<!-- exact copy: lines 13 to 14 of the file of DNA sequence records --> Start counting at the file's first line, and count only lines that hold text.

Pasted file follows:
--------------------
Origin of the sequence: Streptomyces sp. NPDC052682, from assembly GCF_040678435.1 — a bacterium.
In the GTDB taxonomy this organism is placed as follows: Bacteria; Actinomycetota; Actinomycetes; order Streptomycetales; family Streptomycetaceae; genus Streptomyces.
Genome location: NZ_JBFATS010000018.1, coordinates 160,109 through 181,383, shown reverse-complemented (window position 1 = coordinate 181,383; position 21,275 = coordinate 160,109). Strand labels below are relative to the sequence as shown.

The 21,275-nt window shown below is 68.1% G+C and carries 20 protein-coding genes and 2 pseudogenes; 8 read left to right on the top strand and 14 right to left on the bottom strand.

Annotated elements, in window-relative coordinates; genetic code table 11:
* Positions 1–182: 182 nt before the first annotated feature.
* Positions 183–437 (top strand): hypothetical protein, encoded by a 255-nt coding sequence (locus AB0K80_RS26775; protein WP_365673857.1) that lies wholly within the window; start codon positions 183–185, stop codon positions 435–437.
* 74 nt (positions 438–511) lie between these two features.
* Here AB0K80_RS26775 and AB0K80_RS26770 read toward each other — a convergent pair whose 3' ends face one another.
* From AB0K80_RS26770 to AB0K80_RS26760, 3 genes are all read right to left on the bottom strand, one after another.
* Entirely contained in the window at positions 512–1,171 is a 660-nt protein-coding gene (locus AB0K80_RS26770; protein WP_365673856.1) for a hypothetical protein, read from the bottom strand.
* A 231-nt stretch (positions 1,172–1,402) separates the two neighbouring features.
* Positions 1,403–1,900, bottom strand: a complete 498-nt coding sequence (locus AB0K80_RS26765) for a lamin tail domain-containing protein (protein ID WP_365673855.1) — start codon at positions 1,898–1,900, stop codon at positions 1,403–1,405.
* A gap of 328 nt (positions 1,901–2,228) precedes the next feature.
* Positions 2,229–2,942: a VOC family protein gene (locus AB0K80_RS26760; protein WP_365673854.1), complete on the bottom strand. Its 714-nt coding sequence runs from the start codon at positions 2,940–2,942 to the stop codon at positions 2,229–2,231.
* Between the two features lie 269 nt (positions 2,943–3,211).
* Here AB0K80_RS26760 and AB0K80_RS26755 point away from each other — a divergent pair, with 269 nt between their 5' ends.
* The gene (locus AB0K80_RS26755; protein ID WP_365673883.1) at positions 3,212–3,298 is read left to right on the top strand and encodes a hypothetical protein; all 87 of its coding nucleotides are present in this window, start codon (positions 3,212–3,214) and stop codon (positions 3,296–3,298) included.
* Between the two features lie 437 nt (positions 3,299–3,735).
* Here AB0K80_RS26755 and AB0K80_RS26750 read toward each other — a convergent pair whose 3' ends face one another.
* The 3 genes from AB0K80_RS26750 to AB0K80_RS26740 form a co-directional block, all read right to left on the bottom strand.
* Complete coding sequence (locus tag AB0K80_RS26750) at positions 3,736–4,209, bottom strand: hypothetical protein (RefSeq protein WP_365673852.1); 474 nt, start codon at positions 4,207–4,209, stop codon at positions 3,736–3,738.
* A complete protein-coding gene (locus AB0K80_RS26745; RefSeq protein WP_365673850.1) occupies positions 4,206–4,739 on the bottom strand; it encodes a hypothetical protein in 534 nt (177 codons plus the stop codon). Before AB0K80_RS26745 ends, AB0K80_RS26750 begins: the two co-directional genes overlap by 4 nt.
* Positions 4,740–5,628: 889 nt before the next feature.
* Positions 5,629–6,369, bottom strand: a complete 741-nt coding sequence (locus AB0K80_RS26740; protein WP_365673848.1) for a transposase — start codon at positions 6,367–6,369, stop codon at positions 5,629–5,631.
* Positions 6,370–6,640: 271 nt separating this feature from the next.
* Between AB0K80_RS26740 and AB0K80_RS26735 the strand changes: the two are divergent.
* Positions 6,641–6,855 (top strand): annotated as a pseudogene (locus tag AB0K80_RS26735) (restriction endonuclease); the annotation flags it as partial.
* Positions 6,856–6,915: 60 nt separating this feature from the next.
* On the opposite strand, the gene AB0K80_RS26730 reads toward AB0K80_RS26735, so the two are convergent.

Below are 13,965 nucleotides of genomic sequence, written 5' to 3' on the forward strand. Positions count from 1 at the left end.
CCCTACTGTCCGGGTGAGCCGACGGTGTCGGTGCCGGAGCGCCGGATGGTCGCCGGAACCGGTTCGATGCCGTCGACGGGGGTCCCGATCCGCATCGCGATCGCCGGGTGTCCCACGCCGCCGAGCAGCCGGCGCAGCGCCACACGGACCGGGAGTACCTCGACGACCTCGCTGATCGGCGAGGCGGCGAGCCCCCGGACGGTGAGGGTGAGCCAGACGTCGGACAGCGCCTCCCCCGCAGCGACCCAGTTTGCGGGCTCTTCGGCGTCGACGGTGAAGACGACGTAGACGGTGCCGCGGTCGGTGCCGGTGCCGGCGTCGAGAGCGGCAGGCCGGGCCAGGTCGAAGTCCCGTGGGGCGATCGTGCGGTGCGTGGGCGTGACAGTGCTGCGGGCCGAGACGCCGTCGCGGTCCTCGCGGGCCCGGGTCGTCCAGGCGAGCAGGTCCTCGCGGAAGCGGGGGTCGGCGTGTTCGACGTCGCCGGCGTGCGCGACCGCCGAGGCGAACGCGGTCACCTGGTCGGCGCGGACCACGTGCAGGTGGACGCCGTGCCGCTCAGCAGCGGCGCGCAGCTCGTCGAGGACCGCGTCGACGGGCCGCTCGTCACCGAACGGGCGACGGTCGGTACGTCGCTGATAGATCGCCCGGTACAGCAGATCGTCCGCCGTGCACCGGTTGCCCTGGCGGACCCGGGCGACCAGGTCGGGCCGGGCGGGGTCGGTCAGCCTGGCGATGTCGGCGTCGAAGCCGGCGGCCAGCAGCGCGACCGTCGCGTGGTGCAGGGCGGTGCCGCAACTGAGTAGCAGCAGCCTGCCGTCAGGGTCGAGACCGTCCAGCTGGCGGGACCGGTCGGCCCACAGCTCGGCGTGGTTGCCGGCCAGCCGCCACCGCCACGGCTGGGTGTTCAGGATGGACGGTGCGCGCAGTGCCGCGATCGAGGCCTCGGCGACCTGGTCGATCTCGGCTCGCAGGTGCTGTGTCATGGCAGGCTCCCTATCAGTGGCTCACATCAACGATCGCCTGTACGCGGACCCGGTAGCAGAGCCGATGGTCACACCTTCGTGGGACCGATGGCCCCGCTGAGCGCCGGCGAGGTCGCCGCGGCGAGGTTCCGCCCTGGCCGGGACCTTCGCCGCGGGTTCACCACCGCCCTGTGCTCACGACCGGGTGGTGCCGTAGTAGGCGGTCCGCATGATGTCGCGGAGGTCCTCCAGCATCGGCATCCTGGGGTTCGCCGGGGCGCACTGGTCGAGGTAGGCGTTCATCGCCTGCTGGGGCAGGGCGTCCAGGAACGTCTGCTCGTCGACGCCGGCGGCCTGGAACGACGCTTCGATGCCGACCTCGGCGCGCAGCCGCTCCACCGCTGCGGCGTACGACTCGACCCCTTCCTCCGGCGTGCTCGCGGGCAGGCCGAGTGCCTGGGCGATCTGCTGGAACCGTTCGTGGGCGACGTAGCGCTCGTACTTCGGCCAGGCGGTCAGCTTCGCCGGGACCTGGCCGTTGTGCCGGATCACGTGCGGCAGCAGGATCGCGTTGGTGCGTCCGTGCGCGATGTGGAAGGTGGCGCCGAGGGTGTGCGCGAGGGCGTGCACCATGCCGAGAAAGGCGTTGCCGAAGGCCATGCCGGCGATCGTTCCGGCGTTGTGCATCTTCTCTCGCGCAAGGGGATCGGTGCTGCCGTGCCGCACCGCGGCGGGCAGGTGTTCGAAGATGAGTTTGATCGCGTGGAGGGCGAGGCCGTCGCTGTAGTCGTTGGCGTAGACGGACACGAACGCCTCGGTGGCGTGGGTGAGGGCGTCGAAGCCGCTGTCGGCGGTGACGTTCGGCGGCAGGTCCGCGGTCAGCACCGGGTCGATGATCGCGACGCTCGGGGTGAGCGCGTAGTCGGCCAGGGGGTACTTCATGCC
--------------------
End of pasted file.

* Positions 1,403–1,900, bottom strand: a complete 498-nt coding sequence (locus AB0K80_RS26765) for a lamin tail domain-containing protein (protein ID WP_365673855.1) — start codon at positions 1,898–1,900, stop codon at positions 1,403–1,405.
* A gap of 328 nt (positions 1,901–2,228) precedes the next feature.